0
$\begingroup$

I am trying to figure out the best way to design this experiment:

Each day for a month, a group of people is given a survey containing two questions: 1) What is your overall mood today? [6 point scale 0-5] and 2) Did you meet with your supervisor today? [yes or no]. I want to measure the difference in mood caused by meeting with a supervisor and provide a 95% CI.

Everyone is encouraged to participate everyday, however participation is voluntary. From a similar study, we expect around 1/3 of people to have a participation rate of 80-100%, 1/3 to have 50-80%, and 1/3 to be below 50%.

I was thinking about using a paired test, where for each participant I look at the average mood score when they met with a supervisor compared to when they didn't. One of the issues with this is there might be people that don't have both positive and negative responses to the second question. Also, there could be different numbers of responses per participant (e.g. 10 negative vs. 2 affirmative). I'm not sure how much of an issue this is and if it needs to be (or can be) controlled for.

Alternatively, I could do two sample t test where I separate Q2 affirmatives from negatives and average per person. I'm a little unsure the best way to go about this. If we think of the "no" group as the control and the "yes" group as the treatment, it seems wrong to have people show up in both groups. Should I randomly assign participants to one or the other? What if I assign someone to a group, say the affirmative, but they have no affirmative responses? And would this method be preferable to the paired scenario?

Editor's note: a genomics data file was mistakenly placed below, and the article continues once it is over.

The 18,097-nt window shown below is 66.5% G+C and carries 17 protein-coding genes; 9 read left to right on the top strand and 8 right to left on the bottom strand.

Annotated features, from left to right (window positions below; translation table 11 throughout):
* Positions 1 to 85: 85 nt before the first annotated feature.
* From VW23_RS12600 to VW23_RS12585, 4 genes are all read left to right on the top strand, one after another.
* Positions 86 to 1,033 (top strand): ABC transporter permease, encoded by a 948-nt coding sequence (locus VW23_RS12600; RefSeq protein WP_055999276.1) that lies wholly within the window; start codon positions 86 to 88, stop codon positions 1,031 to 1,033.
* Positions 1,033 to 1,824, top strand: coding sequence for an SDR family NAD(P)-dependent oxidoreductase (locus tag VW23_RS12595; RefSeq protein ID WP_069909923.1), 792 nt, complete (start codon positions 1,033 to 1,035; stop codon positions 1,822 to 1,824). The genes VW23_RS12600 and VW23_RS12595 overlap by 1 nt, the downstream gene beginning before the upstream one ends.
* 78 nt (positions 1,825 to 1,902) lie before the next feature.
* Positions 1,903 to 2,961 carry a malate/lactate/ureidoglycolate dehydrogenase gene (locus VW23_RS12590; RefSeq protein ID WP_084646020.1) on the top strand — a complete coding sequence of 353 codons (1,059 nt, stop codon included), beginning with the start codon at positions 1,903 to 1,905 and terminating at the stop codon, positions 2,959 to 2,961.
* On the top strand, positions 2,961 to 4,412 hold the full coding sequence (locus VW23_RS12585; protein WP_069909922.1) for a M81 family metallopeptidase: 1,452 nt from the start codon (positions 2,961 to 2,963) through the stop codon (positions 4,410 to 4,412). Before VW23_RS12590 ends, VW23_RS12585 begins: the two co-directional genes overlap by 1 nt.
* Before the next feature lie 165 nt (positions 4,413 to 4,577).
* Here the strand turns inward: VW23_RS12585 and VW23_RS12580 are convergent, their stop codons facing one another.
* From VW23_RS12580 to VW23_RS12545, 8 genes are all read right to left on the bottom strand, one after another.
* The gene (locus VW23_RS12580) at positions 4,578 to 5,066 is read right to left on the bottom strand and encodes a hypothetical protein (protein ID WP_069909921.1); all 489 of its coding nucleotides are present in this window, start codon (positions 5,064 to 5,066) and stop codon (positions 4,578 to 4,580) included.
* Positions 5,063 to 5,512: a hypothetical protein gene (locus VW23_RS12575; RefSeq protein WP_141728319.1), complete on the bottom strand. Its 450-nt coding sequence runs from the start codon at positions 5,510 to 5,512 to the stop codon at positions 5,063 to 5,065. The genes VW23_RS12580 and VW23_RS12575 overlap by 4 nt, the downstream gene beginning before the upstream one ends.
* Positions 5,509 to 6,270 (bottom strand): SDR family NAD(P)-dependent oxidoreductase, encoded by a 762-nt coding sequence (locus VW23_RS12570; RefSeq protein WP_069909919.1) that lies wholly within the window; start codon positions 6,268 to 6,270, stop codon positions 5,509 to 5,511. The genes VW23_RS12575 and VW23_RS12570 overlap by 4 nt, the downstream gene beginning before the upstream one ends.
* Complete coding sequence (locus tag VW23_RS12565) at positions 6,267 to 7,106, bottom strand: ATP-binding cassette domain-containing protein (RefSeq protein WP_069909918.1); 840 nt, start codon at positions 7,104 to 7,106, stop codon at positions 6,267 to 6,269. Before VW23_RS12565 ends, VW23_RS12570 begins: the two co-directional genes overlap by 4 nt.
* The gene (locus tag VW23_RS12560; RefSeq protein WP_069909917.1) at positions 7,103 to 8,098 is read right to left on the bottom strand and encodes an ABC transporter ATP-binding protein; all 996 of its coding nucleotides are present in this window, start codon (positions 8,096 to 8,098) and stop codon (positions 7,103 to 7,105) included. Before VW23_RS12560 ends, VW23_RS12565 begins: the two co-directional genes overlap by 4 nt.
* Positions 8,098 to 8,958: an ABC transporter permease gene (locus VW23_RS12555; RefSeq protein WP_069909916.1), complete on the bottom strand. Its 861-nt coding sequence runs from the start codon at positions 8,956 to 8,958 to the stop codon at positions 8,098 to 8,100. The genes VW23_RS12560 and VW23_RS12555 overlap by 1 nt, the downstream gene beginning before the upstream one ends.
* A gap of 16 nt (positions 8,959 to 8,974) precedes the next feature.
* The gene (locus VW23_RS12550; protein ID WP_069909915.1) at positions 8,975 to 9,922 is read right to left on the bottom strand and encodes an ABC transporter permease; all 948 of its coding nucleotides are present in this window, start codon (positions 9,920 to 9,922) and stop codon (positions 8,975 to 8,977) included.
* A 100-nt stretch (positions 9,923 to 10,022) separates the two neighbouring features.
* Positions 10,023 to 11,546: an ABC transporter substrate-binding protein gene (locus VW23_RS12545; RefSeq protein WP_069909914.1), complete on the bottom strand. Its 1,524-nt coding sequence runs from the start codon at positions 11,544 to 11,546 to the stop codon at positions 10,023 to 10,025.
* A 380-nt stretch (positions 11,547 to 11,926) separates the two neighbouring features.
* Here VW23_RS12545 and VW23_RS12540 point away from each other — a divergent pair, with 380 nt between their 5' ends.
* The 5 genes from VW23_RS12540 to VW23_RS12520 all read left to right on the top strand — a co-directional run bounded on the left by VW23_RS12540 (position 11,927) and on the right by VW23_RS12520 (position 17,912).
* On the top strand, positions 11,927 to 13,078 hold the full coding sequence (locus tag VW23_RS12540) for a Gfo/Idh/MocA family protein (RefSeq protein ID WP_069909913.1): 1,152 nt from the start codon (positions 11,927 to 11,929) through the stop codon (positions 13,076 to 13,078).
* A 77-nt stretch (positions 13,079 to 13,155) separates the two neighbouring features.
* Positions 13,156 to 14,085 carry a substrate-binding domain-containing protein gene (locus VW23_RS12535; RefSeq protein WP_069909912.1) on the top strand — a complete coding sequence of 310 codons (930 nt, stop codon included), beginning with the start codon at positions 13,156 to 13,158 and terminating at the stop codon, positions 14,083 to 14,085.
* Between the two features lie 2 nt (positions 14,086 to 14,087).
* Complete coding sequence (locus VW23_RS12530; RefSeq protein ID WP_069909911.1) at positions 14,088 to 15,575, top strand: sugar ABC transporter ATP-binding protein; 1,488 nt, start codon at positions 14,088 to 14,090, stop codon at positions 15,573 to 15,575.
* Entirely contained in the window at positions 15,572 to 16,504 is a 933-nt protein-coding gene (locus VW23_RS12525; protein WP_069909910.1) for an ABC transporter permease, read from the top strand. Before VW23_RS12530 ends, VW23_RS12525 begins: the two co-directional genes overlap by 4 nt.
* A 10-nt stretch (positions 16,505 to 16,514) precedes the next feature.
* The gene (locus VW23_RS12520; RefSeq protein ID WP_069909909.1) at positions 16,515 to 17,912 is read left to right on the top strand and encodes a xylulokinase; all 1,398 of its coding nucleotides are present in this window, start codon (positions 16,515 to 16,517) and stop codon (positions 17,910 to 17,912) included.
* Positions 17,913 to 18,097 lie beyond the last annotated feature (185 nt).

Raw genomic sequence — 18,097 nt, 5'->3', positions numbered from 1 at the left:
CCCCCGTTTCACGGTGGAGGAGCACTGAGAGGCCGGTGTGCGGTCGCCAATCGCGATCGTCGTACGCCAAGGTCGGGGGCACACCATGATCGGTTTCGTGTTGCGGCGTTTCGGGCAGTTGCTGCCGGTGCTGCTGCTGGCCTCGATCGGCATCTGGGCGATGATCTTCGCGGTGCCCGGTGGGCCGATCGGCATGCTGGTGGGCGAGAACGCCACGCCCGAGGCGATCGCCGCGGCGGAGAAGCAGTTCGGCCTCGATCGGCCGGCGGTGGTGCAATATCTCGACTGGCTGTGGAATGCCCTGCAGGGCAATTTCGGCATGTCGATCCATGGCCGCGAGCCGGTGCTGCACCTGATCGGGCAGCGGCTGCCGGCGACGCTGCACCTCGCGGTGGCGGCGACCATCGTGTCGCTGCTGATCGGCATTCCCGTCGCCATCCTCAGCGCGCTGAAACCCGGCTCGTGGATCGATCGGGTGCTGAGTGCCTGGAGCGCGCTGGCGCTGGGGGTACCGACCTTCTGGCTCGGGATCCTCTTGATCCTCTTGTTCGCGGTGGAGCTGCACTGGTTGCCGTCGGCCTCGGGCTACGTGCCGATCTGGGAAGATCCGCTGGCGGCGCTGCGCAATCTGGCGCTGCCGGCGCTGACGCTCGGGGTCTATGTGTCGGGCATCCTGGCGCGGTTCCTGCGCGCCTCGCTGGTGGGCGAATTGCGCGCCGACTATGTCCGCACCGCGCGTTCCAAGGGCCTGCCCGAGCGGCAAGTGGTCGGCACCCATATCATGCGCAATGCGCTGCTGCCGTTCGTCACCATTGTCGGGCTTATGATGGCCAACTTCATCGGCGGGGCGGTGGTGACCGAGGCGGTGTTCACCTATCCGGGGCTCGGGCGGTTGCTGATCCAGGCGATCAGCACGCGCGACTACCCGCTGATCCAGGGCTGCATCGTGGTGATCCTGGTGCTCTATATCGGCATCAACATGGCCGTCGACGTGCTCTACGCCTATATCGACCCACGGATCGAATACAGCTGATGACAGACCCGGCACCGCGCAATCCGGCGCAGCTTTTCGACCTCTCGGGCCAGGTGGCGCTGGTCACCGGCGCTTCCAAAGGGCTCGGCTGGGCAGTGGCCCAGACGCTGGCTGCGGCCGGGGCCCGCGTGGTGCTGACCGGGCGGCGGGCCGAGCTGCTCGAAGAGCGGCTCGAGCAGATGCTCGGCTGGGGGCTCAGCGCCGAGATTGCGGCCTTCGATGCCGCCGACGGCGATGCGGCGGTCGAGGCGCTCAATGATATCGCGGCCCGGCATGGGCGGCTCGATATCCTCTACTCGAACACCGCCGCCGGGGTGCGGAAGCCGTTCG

$\endgroup$
  • $\begingroup$ Survey are more complicated than random experiments because you cannot typically use formulas you find in most elementary textbooks. In order to analyze the data properly, you'll need to take into consideration the way the survey is designed, how individuals were sampled to be included into the survey, finite population corrections, etc. Have you considered these complicating details? Your proposed survey is complicated by the fact that you intend to carry out repeated measurements as a panel survey. $\endgroup$ – StatsStudent Feb 12 at 4:34
  • $\begingroup$ It also appears that you will have to handle the problem of self-selection into treatments. The people who see their supervisor frequently may be inherently different from the people who do not and your analysis may be measuring this effect rather than the effect of the supervisor. For example, perhaps people who meet with their managers more often are they themselves managers, and managers generally have a better mood because they are paid better and less stressed about money. Unless taken into account, you'd be measuring this effect AND manager meetings, not just the meeting effect. $\endgroup$ – StatsStudent Feb 12 at 4:39
  • $\begingroup$ So, in short, given the complexity of your survey, you should think about meeting a statistical consultant for some guidance and planning. $\endgroup$ – StatsStudent Feb 12 at 4:40

Your Answer

By clicking “Post Your Answer”, you agree to our terms of service, privacy policy and cookie policy

Browse other questions tagged or ask your own question.